At this point, it should be explicit to us that Fiscal Rules are imperative. Yet, not all of them are the same. In the next section, we’ll take a quick glimpse into different kinds of FRs used around the world.


Fiscal Rules can be designed with various methods and targets. First and foremost are the ones aimed at balancing the budget. In some cases, the rule calls for an overall balance in the budget whilst in others, it bypasses the interest expenditures or borrowing for public investments (known as the “golden rule”). A good example here is the FR of the European Monetary Union (EMU), which implies that states cannot run budget deficits that are larger than 3% of their Gross Domestic Product (GDP)[4]. Fiscal Rules can also institute limitations on growth of budget expenditures in order to keep the public sector in check.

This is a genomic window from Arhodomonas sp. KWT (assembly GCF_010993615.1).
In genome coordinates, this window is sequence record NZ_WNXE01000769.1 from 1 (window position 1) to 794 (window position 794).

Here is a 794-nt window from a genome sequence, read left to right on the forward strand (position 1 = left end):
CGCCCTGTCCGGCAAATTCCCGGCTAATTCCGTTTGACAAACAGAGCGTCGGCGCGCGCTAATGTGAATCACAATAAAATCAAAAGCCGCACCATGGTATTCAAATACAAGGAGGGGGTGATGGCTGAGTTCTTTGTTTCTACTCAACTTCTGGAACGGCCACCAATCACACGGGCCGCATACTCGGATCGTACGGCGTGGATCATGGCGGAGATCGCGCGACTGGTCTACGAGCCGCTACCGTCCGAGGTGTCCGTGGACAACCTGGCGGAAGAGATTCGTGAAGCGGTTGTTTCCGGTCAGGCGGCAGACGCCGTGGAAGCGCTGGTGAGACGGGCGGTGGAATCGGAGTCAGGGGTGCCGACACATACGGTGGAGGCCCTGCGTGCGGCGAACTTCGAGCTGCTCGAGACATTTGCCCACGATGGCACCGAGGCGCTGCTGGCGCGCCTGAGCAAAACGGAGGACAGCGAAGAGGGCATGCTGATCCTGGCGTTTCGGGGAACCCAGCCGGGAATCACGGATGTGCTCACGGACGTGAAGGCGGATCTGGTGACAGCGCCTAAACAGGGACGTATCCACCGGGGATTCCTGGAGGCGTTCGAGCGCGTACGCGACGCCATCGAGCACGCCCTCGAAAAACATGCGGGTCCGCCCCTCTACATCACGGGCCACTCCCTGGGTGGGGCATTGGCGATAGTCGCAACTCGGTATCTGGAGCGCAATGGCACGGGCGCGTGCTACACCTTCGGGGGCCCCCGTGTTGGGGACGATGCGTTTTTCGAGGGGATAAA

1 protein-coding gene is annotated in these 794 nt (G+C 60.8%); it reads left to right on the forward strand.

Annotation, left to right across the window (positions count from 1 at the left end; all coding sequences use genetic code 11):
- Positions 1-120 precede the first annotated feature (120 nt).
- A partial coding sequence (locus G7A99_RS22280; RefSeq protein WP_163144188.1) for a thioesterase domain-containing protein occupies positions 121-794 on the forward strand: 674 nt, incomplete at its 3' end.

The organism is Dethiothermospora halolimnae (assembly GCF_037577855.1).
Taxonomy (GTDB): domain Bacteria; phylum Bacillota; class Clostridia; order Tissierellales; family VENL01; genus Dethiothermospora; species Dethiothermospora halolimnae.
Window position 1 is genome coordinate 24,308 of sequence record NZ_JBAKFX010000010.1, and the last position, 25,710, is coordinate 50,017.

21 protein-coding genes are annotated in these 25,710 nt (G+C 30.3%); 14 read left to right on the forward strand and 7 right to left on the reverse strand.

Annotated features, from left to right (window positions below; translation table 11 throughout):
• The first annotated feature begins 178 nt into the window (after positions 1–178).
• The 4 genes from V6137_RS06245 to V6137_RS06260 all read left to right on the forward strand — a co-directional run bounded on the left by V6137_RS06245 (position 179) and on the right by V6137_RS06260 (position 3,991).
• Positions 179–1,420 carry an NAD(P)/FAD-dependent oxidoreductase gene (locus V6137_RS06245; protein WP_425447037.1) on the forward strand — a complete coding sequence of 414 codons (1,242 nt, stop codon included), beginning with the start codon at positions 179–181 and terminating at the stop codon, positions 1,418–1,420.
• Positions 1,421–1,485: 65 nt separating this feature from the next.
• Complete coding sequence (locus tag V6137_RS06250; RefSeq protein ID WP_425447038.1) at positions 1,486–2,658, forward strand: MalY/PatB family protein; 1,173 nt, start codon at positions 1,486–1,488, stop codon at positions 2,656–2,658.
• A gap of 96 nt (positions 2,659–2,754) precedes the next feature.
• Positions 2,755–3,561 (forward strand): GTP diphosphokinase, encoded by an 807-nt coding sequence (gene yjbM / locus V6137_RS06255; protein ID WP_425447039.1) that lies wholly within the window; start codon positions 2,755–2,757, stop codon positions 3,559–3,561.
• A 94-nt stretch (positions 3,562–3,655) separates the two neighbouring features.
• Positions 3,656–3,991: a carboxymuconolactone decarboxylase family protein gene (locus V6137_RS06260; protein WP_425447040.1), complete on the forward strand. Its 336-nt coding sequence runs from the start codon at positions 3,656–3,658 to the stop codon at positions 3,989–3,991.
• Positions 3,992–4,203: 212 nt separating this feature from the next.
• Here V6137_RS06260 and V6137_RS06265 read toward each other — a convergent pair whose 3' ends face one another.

Another major type of constraint put forth by FRs is the ceiling on government borrowing. This can include either domestic or foreign borrowing, as well as a combination of both. A pre-defined limit can also be instituted for public debt of the country, often in the form of debt to GDP ratio. Following the same example of the last paragraph, EMU has identified 60% of national GDP as the maximum for accumulated public debt. On the other hand, if a member state fails to abide by the rules of EMU, then they are subject to fines varying from 0.2% to 0.5% of the national GDP[5].

One of the widely used types of Fiscal Rule concerns the national reserves. A country may have a rule to spend only a modest share of revenues from the natural or currency reserves. For example, according to FR of the Russian Federation (effective between 2013 and 2015), all of the oil revenues above a pre-determined base price must be saved in the National Welfare Fund. However, the rule was proven dysfunctional following the oil price plunge as well as the sanctions on the Russian Economy.